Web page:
The curious tale of the world’s first computer programmer.
Today I stray a little from the ordinary literary and educational news updates, after coming across a nod to an exceptional woman I couldn’t pass the day without commemorating, not only for her role in mathematics, but also for her role as a woman in mathematics, far ahead of her time. I hope that her story inspires women in the sciences, or indeed anyone who perseveres to think beyond the capabilities of modern technology.
Sadly I’m usually behind the times on Google’s artistic and quirky depictions of special days via their homepage. But today, gmail just happened to crash, sending me to the Google homepage where I saw the below image:
I was curious. Who was this woman in 19th century garb, scribbling mathematical functions with quill and ink? And so, by way of technological error, I learned of Ada Lovelace, the world’s first computer programmer.
Ada Lovelace was born on December 10th, 1815, to the poet Lord Byron and his wife Anna Isabella Byron. She had a miserable childhood, considered a disappointment from birth for not having been born a boy. Ada was abandoned by her father before she was a month old and resultantly never knew him, as he died abroad when she was eight. Meanwhile her mother chose to keep little connection with her, possibly because young Ada reminded her of her devious husband, with whom the Baroness had an acrimonious divorce. So Ada was raised by elderly relatives and relegated to a life of suspicious observation via her mother’s friends, dubbed “the Furies.” Fortunately for us, though, she was also subject to a life of education–intended to squash any deviation she might have inherited from her father–and took a keen interest in mathematics from a young age.
Around the age of seventeen, Ada’s special abilities became clear to her tutors, all famed in mathematics in their own right. The noted mathematician Augustus de Morgan even reported of Ada to her mother that she seemed destined to become, “an original mathematical investigator, perhaps of first-rate eminence.” Meanwhile another one of Ada’s instructors and friends, Mary Somerville, introduced her to Charles Babbage, future inventor of the world’s first computer. Ada was not yet eighteen at the time.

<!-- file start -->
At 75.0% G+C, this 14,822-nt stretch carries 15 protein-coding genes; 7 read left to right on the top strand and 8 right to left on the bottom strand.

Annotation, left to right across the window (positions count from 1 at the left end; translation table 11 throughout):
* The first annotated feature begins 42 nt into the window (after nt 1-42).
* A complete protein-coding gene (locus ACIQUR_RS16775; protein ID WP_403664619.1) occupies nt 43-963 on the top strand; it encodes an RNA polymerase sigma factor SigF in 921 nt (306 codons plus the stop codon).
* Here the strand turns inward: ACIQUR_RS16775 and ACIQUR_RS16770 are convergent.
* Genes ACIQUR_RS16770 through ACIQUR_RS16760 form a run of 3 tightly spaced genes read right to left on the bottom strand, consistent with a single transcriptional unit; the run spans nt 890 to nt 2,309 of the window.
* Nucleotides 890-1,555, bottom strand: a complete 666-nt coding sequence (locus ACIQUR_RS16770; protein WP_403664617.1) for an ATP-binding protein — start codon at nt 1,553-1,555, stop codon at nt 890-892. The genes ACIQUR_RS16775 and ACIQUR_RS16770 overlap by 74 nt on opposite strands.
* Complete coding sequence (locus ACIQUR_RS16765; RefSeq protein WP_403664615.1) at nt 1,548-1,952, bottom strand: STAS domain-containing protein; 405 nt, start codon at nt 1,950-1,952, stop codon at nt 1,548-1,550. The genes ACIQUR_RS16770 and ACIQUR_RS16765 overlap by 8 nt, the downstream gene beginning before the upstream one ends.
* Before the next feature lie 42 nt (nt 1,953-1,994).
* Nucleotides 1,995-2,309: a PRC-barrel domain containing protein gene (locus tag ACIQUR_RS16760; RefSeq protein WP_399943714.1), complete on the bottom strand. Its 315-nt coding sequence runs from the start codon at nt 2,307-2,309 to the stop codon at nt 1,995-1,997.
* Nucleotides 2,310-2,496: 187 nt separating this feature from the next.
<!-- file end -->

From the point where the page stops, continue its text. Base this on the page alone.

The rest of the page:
Babbage and Ada thus began a friendship that produced their academic collaboration on the former’s Analytical Engine. In 1843, Ada translated Italian mathematician Luigi Meanabrea’s explanation of the machine, complete with her own set of notes and conclusions (which were actually longer than Menabrea’s). In her depiction of the Analytical Engine, Ada imagined its potential as being greater than simple “number crunching,” something not even Babbage indulged in. She wrote:
[The Analytical Engine] might act upon other things besides number, were objects found whose mutual fundamental relations could be expressed by those of the abstract science of operations, and which should be also susceptible of adaptations to the action of the operating notation and mechanism of the engine…
Supposing, for instance, that the fundamental relations of pitched sounds in the science of harmony and of musical composition were susceptible of such expression and adaptations, the engine might compose elaborate and scientific pieces of music of any degree of complexity or extent.
Along with these forward-thinking notes, Ada wrote “a computation of Bernoulli numbers for the Analytical Engine” (below). It is this part of her thesis, “Note G,” that is universally considered to be the world’s first computer program, making Ada correspondingly its first programmer.
So there you have it: the world’s first techie was a noble lady, The Right Honourable Countess of Lovelace. That means that on this day, as you browse the Internet in search of Google poetry, GIFs, or the Ikea Monkey, you have Miss Ada Lovelace to thank for her place in imagining the capability of computers to change our lives in the myriad of ways they have today.
Ada was such an interesting woman, there is only so much of her life I could include in this post. I highly recommend her Wikipedia entry as an overview of her amazing achievements and somewhat scandalous personal affairs. In her mere thirty-six years, Ada gave us much to appreciate and stands as a prime example of the role women have played in science and technology, though they are often overlooked. She truly lived up to Charles Babbage’s nickname for her, “The Enchantress of Numbers”:
Forget this world and all its troubles and if
possible its multitudinous Charlatans – every thing
in short but the Enchantress of Numbers.